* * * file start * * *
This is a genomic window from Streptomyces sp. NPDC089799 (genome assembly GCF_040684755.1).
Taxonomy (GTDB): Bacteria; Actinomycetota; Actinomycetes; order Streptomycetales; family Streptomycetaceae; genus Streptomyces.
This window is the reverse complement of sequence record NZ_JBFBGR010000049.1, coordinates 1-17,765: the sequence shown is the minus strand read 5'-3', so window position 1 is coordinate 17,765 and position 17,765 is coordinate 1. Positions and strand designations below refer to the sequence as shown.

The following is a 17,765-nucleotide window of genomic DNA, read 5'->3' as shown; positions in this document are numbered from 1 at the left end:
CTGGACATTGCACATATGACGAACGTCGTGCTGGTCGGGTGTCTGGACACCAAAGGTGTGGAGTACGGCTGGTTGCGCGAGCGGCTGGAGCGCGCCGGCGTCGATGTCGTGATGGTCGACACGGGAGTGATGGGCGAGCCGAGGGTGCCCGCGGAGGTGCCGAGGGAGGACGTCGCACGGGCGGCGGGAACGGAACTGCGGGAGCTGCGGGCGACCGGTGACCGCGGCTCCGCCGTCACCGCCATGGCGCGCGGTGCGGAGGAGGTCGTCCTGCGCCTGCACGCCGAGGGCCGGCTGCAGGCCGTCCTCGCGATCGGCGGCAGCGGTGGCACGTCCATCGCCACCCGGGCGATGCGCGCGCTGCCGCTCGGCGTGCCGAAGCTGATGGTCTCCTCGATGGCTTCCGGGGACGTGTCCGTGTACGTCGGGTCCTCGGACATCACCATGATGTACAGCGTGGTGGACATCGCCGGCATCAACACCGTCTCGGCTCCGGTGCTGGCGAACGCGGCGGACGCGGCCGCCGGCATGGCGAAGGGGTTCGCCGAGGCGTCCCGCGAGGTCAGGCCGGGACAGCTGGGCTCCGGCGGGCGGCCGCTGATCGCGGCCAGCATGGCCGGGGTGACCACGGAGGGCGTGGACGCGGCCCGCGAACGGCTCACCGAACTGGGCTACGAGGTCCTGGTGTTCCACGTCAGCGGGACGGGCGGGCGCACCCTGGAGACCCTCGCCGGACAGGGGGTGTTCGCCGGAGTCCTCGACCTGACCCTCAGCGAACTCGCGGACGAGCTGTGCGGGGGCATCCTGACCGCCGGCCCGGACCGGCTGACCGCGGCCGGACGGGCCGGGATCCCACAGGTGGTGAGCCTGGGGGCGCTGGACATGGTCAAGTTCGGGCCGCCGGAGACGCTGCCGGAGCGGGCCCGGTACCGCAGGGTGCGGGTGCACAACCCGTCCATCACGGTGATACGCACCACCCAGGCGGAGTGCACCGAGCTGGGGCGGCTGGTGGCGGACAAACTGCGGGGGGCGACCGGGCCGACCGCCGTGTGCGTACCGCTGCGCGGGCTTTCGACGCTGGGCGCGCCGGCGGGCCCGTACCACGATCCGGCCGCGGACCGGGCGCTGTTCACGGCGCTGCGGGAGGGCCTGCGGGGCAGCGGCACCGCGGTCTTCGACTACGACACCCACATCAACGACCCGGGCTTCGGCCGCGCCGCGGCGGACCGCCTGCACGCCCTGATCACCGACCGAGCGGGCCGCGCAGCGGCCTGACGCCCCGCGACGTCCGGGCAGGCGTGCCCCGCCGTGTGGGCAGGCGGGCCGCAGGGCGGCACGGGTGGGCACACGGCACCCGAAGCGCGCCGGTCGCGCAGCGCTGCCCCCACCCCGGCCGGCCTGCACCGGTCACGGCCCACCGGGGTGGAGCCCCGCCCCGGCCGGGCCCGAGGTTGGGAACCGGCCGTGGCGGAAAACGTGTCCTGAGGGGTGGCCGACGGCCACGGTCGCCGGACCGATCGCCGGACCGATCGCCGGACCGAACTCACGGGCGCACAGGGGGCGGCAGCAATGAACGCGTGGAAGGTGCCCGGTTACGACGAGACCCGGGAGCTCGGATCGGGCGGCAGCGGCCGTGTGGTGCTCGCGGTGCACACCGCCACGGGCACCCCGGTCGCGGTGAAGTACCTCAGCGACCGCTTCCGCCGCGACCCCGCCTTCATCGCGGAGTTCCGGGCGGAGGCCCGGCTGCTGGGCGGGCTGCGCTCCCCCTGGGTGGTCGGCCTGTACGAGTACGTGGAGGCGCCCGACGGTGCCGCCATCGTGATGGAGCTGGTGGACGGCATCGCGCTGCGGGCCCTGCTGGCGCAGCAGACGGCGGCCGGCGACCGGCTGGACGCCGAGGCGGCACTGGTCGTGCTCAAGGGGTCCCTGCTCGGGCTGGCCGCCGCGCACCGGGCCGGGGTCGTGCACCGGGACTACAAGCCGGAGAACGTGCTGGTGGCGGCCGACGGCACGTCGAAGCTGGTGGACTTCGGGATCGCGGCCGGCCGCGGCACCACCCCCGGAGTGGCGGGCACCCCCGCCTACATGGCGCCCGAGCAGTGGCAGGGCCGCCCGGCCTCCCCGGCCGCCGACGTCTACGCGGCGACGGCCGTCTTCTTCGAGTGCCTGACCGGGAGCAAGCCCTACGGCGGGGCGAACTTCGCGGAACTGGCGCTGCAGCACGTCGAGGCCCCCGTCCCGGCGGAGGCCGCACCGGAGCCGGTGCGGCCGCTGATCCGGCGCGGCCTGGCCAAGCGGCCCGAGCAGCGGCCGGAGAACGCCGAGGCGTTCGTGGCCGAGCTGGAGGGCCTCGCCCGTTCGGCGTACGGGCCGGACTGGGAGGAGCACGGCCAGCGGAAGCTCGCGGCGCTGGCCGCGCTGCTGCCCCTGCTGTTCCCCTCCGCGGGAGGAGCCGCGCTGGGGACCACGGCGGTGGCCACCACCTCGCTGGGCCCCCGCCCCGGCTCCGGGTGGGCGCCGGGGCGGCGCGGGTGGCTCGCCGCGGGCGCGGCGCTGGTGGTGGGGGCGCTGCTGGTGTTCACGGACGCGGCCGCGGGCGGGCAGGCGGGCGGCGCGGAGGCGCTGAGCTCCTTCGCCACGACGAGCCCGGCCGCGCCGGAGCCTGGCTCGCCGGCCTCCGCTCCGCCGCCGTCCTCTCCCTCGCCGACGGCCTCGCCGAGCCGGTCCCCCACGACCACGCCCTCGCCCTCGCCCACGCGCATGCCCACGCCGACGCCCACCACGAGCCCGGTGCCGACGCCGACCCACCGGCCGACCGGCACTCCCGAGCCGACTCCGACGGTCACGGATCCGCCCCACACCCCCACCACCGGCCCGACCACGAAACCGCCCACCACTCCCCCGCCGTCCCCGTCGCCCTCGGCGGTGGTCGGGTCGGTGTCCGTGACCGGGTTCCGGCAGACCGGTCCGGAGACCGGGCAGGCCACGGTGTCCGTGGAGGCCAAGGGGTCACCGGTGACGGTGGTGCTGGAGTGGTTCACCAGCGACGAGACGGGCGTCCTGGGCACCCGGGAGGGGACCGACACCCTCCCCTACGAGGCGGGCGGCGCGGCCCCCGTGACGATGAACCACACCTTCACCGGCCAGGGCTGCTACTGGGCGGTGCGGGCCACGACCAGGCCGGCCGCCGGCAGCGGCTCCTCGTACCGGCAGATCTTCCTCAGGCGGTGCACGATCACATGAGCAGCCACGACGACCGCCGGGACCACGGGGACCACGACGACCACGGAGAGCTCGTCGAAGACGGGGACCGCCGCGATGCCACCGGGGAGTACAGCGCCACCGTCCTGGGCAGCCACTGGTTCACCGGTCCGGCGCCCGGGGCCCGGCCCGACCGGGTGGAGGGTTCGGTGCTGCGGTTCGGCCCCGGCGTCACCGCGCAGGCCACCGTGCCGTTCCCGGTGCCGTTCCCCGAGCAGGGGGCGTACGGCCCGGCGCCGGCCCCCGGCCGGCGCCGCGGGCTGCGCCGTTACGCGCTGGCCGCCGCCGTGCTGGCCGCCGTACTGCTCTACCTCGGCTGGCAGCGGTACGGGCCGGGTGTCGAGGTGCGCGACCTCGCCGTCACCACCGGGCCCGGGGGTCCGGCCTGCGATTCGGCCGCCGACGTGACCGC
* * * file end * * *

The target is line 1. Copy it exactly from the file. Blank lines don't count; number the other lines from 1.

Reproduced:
This is a genomic window from Streptomyces sp. NPDC089799 (genome assembly GCF_040684755.1).